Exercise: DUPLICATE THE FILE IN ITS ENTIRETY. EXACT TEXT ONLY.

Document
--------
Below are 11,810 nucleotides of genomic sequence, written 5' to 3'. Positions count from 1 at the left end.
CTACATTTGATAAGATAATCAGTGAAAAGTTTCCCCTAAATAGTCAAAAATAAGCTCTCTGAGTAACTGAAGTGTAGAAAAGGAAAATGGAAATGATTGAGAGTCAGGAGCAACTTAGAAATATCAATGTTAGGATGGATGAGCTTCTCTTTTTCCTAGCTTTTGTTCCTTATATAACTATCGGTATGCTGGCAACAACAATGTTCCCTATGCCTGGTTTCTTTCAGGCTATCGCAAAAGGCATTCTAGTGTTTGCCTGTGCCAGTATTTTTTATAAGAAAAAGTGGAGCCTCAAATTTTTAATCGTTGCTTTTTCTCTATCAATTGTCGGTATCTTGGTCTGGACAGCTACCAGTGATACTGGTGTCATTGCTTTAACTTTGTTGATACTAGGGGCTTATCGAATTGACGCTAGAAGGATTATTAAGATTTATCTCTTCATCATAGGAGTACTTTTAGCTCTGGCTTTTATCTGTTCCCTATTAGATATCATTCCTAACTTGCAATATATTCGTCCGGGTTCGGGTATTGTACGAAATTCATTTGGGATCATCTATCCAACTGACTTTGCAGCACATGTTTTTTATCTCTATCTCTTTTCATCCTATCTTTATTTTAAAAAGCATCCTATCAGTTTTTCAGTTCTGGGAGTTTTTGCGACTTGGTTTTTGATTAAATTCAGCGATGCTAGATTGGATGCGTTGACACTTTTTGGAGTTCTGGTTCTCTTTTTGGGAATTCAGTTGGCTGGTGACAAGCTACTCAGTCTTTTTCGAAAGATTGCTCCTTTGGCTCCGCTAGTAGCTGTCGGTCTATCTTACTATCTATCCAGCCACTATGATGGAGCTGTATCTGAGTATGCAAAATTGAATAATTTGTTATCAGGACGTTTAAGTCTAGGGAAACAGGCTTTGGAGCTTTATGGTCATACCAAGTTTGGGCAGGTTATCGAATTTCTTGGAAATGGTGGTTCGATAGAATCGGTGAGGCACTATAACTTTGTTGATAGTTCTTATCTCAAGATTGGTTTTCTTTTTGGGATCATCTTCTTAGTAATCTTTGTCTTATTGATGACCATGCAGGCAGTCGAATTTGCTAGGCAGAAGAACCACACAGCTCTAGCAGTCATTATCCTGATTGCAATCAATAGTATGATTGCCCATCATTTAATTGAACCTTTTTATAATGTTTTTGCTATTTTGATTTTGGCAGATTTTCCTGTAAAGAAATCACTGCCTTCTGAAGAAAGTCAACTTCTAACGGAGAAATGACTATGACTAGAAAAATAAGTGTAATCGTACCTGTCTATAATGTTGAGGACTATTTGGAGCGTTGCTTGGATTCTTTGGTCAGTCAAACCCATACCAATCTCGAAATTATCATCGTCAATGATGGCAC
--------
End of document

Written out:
Below are 11,810 nucleotides of genomic sequence, written 5' to 3'. Positions count from 1 at the left end.
CTACATTTGATAAGATAATCAGTGAAAAGTTTCCCCTAAATAGTCAAAAATAAGCTCTCTGAGTAACTGAAGTGTAGAAAAGGAAAATGGAAATGATTGAGAGTCAGGAGCAACTTAGAAATATCAATGTTAGGATGGATGAGCTTCTCTTTTTCCTAGCTTTTGTTCCTTATATAACTATCGGTATGCTGGCAACAACAATGTTCCCTATGCCTGGTTTCTTTCAGGCTATCGCAAAAGGCATTCTAGTGTTTGCCTGTGCCAGTATTTTTTATAAGAAAAAGTGGAGCCTCAAATTTTTAATCGTTGCTTTTTCTCTATCAATTGTCGGTATCTTGGTCTGGACAGCTACCAGTGATACTGGTGTCATTGCTTTAACTTTGTTGATACTAGGGGCTTATCGAATTGACGCTAGAAGGATTATTAAGATTTATCTCTTCATCATAGGAGTACTTTTAGCTCTGGCTTTTATCTGTTCCCTATTAGATATCATTCCTAACTTGCAATATATTCGTCCGGGTTCGGGTATTGTACGAAATTCATTTGGGATCATCTATCCAACTGACTTTGCAGCACATGTTTTTTATCTCTATCTCTTTTCATCCTATCTTTATTTTAAAAAGCATCCTATCAGTTTTTCAGTTCTGGGAGTTTTTGCGACTTGGTTTTTGATTAAATTCAGCGATGCTAGATTGGATGCGTTGACACTTTTTGGAGTTCTGGTTCTCTTTTTGGGAATTCAGTTGGCTGGTGACAAGCTACTCAGTCTTTTTCGAAAGATTGCTCCTTTGGCTCCGCTAGTAGCTGTCGGTCTATCTTACTATCTATCCAGCCACTATGATGGAGCTGTATCTGAGTATGCAAAATTGAATAATTTGTTATCAGGACGTTTAAGTCTAGGGAAACAGGCTTTGGAGCTTTATGGTCATACCAAGTTTGGGCAGGTTATCGAATTTCTTGGAAATGGTGGTTCGATAGAATCGGTGAGGCACTATAACTTTGTTGATAGTTCTTATCTCAAGATTGGTTTTCTTTTTGGGATCATCTTCTTAGTAATCTTTGTCTTATTGATGACCATGCAGGCAGTCGAATTTGCTAGGCAGAAGAACCACACAGCTCTAGCAGTCATTATCCTGATTGCAATCAATAGTATGATTGCCCATCATTTAATTGAACCTTTTTATAATGTTTTTGCTATTTTGATTTTGGCAGATTTTCCTGTAAAGAAATCACTGCCTTCTGAAGAAAGTCAACTTCTAACGGAGAAATGACTATGACTAGAAAAATAAGTGTAATCGTACCTGTCTATAATGTTGAGGACTATTTGGAGCGTTGCTTGGATTCTTTGGTCAGTCAAACCCATACCAATCTCGAAATTATCATCGTCAATGATGGCAC